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TESS VIGELAND: We've been hearing a lot about negative ads over the last few months.
Ads stirring up the culture wars in this country. Turning "elite" into a four-letter word. A new spate is about to come out. But not from the usual suspects. Rico Gagliano reports.
RICO GAGLIANO: The ads are airing as local markets roll out McDonald's new "McCafe" premium drinks. The spots are set in Starbucks-esque coffee shops. One features two hipster dudes, the other two stylish urban women.
WOMAN 1: You know, I heard McDonald's is making lattes now.
WOMAN 2: McDonald's? Well that's just . . . it's fantastic!
WOMAN 1: Now we don't have to listen to jazz all day long!
WOMAN 2: I can start wearing heels again!
Barbara Lippert is a critic for AdWeek media. She says competitors have poked fun at Starbucks before. But these new ads take things a step further -- to culture war in the coffeehouse.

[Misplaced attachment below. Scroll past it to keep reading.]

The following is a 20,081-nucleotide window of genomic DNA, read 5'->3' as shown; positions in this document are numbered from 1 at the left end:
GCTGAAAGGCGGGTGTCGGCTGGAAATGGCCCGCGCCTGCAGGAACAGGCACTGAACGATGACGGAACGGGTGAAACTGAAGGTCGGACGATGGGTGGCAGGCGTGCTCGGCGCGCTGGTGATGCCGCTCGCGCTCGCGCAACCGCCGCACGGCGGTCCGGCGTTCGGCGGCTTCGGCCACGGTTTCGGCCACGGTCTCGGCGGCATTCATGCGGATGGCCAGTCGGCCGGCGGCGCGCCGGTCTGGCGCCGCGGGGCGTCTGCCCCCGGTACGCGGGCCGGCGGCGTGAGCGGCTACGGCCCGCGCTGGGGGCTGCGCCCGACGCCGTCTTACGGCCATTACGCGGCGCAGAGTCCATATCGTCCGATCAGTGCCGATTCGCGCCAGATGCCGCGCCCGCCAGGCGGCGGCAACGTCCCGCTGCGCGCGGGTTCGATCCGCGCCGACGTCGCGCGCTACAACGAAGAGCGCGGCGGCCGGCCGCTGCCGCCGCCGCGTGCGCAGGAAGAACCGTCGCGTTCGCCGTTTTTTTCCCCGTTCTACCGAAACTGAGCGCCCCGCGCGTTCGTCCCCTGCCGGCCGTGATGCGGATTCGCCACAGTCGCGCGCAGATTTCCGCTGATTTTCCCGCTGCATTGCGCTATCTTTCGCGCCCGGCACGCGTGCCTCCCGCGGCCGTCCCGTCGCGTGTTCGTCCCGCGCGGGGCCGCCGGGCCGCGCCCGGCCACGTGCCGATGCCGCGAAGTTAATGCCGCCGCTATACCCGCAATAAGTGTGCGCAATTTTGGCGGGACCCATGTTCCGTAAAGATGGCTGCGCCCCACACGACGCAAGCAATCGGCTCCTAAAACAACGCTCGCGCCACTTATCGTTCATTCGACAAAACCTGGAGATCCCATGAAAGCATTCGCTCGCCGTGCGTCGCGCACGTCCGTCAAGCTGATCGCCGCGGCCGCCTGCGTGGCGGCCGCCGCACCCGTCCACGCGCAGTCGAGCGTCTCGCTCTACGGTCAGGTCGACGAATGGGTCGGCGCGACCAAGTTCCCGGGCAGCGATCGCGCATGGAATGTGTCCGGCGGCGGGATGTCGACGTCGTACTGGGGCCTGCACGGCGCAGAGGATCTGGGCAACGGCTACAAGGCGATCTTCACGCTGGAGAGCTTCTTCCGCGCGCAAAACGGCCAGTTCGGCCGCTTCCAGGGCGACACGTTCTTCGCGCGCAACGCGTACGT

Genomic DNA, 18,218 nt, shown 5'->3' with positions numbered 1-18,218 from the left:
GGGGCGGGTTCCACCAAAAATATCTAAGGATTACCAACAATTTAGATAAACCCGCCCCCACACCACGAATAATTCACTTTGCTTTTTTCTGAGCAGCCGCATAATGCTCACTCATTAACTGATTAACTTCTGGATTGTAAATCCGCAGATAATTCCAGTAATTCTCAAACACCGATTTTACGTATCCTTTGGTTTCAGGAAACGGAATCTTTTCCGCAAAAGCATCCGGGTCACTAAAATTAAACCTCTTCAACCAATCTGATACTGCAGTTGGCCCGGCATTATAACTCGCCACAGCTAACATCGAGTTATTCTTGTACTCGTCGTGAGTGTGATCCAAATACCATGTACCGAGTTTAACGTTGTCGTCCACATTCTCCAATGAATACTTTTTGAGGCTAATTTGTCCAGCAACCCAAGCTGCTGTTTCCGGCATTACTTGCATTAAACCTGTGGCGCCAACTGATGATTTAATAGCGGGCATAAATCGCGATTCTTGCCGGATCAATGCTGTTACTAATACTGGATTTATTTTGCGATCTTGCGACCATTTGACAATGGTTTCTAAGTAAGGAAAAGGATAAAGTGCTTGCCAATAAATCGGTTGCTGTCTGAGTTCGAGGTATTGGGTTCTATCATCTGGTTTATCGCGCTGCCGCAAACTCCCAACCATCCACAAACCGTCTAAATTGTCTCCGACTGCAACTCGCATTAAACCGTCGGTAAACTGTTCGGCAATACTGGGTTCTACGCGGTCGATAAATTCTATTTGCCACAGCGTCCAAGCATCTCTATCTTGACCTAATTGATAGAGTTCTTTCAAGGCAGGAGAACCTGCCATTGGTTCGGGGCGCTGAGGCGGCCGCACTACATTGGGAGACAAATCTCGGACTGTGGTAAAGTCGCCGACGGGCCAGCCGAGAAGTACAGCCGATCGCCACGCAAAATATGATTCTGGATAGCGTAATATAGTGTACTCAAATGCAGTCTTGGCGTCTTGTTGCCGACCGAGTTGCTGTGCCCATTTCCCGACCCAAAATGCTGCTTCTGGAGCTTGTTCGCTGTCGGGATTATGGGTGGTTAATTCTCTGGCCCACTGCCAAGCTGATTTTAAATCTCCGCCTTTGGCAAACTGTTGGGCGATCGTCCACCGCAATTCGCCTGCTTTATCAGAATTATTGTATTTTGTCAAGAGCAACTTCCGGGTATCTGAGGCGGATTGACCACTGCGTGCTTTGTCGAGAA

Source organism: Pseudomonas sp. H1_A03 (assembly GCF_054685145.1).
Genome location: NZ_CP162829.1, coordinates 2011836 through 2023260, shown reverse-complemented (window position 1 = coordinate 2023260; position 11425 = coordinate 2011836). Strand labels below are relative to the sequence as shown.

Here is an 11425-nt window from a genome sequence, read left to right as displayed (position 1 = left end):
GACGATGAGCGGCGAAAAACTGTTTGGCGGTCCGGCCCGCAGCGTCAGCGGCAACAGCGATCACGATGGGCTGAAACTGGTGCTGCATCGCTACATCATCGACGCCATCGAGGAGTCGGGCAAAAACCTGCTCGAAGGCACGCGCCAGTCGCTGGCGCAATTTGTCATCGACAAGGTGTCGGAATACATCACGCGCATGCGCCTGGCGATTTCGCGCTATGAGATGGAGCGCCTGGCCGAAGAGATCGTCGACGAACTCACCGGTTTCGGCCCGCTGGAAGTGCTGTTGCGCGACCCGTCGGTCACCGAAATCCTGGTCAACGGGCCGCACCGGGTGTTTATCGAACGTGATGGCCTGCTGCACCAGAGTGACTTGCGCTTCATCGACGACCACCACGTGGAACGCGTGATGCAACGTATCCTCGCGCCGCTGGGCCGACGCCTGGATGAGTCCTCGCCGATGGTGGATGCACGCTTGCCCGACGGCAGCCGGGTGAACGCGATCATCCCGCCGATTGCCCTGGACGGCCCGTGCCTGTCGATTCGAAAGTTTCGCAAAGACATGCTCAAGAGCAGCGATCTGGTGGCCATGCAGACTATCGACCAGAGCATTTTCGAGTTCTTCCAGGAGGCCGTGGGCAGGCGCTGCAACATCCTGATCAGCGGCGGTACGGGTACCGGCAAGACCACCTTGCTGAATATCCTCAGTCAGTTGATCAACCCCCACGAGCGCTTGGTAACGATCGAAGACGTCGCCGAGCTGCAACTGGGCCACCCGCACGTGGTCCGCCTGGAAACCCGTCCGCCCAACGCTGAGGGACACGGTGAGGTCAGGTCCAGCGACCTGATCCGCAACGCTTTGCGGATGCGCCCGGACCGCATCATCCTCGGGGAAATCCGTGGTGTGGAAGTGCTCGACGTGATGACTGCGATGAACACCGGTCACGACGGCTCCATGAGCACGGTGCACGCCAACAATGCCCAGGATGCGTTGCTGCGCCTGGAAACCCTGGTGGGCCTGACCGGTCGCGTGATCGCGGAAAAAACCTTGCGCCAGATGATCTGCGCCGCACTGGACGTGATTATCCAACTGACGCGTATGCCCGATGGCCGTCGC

BARBARA LIPPERT: It really seems to be in the Sarah Palin moment. Because all that is about anti-intellectualism and shootin' and huntin' . . . . And this is, you know, "Oh, we really always hated Starbucks, and thank God for McDonald's and a real American option.
Now, the ads were surely in development long before Sarah Palin hit the scene. And in a statement, McDonald's says it's simply trying to bring in "customers who may not be visiting us today for Premium Coffee."
Still, more than one ad expert makes the connection between the presidential and the McDonald's campaigns.
FAITH POPCORN: It's adapting kinda the campaign approach.
See? Faith Popcorn is CEO of market consultants BrainReserve.
POPCORN: I can't imagine that anybody could fall for this.
GAGLIANO: And yet, time after time, we've seen that people do fall for negative campaigns, you know.
POPCORN: But this is beyond a negative campaign, this is condescending, to say that they're not smart enough to go to Starbucks!
See you at the polls . . . I mean, coffee shop.
In Los Angeles, I'm Rico Gagliano for Marketplace.